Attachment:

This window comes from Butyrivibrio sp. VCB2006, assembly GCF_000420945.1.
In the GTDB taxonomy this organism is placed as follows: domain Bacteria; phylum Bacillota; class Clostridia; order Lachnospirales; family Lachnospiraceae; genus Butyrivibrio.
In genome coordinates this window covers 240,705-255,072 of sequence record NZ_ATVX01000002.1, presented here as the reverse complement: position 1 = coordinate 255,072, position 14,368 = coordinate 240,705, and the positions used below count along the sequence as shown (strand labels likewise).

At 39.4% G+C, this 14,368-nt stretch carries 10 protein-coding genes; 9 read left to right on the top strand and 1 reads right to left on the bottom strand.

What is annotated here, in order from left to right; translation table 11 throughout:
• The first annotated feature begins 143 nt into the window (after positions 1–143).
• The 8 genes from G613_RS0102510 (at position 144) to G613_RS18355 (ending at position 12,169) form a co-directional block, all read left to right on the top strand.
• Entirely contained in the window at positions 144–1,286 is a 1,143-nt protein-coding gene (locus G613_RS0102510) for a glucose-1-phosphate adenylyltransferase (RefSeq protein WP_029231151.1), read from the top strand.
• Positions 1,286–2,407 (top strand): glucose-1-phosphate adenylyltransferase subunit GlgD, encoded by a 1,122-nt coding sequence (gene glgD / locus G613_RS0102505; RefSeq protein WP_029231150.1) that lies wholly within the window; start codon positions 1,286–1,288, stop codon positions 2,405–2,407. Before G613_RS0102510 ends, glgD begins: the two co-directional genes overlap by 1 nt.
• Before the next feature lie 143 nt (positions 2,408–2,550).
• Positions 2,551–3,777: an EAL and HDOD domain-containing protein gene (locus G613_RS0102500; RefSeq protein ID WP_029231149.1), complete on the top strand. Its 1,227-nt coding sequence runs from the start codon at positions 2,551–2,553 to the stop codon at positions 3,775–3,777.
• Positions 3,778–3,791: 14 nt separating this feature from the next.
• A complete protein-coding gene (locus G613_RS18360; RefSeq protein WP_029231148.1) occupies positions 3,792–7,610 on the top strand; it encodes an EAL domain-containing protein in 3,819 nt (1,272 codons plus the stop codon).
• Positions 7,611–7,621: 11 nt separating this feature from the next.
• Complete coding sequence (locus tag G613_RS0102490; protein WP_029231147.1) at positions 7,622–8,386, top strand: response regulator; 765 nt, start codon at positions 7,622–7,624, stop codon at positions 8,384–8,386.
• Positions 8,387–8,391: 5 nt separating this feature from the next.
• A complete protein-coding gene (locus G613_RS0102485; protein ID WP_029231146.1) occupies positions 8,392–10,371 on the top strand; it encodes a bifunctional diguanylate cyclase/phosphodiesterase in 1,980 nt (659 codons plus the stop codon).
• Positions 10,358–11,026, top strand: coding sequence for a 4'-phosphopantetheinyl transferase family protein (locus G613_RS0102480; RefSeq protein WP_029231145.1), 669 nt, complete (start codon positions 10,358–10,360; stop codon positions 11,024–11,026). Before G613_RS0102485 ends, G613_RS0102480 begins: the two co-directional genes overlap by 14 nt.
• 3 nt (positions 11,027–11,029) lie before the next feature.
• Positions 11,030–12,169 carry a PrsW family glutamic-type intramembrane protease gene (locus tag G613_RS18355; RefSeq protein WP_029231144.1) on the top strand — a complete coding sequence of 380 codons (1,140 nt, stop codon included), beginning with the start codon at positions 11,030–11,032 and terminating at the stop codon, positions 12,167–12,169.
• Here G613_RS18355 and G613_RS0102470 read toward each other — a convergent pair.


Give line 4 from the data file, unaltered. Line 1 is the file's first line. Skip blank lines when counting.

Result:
At 39.4% G+C, this 14,368-nt stretch carries 10 protein-coding genes; 9 read left to right on the top strand and 1 reads right to left on the bottom strand.